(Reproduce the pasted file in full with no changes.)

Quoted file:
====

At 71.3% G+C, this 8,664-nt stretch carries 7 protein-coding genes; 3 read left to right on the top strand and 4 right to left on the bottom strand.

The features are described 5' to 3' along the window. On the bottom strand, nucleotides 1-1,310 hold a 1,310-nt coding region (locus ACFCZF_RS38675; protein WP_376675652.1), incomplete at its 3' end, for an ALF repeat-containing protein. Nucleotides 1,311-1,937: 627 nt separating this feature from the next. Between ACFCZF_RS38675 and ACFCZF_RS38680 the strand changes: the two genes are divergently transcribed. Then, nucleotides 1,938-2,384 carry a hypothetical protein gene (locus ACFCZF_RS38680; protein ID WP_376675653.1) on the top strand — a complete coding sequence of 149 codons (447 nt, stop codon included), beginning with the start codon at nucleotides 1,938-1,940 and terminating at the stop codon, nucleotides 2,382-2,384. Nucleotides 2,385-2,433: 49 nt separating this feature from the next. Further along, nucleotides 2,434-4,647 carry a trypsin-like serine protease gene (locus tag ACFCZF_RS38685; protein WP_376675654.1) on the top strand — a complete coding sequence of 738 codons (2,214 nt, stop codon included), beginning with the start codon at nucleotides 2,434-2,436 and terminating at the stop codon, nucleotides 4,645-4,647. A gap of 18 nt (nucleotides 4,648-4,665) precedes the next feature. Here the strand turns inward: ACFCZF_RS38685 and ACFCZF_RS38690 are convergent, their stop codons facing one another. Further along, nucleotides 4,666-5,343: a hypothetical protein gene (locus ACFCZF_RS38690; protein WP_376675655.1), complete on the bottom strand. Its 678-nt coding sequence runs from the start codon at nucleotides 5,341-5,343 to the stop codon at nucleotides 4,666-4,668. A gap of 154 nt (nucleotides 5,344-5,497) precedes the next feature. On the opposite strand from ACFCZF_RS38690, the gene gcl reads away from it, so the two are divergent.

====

At 71.3% G+C, this 8,664-nt stretch carries 7 protein-coding genes; 3 read left to right on the top strand and 4 right to left on the bottom strand.

The features are described 5' to 3' along the window. On the bottom strand, nucleotides 1-1,310 hold a 1,310-nt coding region (locus ACFCZF_RS38675; protein WP_376675652.1), incomplete at its 3' end, for an ALF repeat-containing protein. Nucleotides 1,311-1,937: 627 nt separating this feature from the next. Between ACFCZF_RS38675 and ACFCZF_RS38680 the strand changes: the two genes are divergently transcribed. Then, nucleotides 1,938-2,384 carry a hypothetical protein gene (locus ACFCZF_RS38680; protein ID WP_376675653.1) on the top strand — a complete coding sequence of 149 codons (447 nt, stop codon included), beginning with the start codon at nucleotides 1,938-1,940 and terminating at the stop codon, nucleotides 2,382-2,384. Nucleotides 2,385-2,433: 49 nt separating this feature from the next. Further along, nucleotides 2,434-4,647 carry a trypsin-like serine protease gene (locus tag ACFCZF_RS38685; protein WP_376675654.1) on the top strand — a complete coding sequence of 738 codons (2,214 nt, stop codon included), beginning with the start codon at nucleotides 2,434-2,436 and terminating at the stop codon, nucleotides 4,645-4,647. A gap of 18 nt (nucleotides 4,648-4,665) precedes the next feature. Here the strand turns inward: ACFCZF_RS38685 and ACFCZF_RS38690 are convergent, their stop codons facing one another. Further along, nucleotides 4,666-5,343: a hypothetical protein gene (locus ACFCZF_RS38690; protein WP_376675655.1), complete on the bottom strand. Its 678-nt coding sequence runs from the start codon at nucleotides 5,341-5,343 to the stop codon at nucleotides 4,666-4,668. A gap of 154 nt (nucleotides 5,344-5,497) precedes the next feature. On the opposite strand from ACFCZF_RS38690, the gene gcl reads away from it, so the two are divergent.